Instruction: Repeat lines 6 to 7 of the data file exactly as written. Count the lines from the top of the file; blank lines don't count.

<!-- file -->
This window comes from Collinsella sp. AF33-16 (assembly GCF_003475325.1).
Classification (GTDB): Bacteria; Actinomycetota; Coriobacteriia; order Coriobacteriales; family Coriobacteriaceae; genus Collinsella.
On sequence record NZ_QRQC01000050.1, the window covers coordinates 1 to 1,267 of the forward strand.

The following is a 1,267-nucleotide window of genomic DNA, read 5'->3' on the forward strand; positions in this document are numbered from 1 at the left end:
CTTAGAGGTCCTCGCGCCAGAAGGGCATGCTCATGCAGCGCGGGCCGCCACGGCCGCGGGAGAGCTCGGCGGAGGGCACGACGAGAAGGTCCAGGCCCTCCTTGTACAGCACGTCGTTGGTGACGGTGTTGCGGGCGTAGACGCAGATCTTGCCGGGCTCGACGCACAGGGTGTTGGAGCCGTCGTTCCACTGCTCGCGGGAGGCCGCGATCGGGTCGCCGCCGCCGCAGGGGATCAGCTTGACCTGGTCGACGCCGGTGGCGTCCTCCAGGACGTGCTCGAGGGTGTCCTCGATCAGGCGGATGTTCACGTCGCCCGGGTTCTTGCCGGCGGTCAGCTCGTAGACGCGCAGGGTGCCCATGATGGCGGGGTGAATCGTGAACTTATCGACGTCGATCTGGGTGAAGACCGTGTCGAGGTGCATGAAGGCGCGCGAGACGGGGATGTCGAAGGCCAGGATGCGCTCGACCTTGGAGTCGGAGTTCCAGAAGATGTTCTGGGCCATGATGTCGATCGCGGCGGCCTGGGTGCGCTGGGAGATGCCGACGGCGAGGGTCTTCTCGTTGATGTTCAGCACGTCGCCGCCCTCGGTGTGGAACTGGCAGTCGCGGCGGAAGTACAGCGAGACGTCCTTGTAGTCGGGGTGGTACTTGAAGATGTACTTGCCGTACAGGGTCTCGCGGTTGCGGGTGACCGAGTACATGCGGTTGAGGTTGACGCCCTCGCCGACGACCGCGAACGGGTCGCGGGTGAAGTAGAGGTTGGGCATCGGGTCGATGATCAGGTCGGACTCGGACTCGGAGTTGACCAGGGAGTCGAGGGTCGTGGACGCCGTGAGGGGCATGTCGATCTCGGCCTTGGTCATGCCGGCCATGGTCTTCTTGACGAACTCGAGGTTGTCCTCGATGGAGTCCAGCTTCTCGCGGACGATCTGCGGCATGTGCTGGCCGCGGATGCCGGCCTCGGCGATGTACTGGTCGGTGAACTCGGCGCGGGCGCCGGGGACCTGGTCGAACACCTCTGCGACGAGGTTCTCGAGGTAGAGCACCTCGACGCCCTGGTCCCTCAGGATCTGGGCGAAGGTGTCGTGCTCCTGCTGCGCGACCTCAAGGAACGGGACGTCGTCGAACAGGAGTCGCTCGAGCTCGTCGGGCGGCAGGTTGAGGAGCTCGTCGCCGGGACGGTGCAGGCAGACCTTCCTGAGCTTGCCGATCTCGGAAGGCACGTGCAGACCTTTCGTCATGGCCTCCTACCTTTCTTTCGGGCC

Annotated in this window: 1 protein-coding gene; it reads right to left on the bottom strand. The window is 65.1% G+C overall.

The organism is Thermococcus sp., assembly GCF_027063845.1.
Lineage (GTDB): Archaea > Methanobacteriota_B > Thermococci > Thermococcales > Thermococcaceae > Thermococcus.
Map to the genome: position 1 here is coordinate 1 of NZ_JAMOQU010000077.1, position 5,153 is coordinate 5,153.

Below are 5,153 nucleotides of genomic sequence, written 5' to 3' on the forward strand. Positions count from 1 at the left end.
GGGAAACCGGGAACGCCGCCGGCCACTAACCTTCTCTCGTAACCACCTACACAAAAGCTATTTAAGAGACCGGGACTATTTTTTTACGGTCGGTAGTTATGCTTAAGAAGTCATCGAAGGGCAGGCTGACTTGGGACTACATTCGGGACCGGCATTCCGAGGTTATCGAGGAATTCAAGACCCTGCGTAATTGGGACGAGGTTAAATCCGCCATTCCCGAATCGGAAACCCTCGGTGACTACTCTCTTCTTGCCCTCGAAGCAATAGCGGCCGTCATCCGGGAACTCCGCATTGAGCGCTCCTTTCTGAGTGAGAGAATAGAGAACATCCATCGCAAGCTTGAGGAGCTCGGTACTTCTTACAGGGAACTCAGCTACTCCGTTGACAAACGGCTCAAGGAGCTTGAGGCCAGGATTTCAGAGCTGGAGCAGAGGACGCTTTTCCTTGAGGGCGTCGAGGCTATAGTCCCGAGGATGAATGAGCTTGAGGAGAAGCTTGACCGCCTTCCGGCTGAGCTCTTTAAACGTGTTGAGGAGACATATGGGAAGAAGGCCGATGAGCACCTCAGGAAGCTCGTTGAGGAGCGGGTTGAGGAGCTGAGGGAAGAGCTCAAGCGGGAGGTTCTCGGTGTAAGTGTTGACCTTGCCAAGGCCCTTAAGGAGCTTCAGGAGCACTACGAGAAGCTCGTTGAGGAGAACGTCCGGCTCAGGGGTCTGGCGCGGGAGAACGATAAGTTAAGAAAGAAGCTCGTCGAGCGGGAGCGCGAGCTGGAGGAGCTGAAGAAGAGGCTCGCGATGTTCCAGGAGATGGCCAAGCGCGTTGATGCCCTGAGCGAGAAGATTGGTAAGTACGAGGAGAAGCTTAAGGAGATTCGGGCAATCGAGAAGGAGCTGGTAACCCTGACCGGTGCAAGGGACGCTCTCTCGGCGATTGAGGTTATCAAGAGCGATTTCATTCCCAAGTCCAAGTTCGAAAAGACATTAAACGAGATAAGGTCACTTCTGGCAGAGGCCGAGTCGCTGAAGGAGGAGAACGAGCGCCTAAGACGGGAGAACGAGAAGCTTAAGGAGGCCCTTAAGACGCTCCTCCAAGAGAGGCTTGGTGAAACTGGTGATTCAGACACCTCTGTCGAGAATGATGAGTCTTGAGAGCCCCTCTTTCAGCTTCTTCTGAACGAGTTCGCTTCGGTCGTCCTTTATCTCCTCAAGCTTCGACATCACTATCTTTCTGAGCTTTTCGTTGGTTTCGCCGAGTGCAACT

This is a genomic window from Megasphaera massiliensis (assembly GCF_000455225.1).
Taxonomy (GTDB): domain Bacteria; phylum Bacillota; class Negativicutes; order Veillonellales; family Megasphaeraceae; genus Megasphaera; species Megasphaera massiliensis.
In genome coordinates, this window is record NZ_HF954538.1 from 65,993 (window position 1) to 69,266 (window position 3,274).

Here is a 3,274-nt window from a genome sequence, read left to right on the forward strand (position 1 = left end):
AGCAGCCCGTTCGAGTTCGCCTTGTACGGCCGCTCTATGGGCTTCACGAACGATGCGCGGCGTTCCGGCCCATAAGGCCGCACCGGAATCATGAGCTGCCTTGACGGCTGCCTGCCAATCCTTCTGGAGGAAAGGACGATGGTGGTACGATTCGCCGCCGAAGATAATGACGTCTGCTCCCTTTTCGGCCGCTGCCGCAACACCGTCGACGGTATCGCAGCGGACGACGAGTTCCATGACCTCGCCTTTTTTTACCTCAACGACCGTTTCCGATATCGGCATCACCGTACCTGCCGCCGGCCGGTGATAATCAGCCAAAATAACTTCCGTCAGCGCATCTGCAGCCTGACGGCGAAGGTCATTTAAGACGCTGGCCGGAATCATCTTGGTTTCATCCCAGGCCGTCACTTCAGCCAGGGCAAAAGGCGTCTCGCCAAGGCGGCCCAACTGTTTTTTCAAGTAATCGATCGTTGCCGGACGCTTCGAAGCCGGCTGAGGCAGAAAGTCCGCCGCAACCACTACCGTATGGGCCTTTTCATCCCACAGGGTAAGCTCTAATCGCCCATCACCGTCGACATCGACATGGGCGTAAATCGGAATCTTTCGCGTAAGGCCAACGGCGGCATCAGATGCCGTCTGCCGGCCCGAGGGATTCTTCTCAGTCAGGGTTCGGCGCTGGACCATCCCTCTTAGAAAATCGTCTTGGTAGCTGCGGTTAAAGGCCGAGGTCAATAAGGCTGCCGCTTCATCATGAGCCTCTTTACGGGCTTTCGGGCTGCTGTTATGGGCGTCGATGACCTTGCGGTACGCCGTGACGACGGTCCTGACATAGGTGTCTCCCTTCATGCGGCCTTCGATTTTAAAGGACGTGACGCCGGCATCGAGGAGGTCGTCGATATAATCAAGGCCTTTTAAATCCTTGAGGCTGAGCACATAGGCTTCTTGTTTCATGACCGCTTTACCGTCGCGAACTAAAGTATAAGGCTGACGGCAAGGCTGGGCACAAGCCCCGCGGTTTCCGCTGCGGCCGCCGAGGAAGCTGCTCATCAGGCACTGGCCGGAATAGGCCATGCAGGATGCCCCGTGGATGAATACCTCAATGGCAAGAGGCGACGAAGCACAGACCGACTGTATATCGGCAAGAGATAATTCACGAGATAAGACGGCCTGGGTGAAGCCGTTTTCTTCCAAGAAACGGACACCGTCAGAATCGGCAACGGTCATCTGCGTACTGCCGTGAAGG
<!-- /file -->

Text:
Annotated in this window: 1 protein-coding gene; it reads right to left on the bottom strand. The window is 65.1% G+C overall.

The organism is Thermococcus sp., assembly GCF_027063845.1.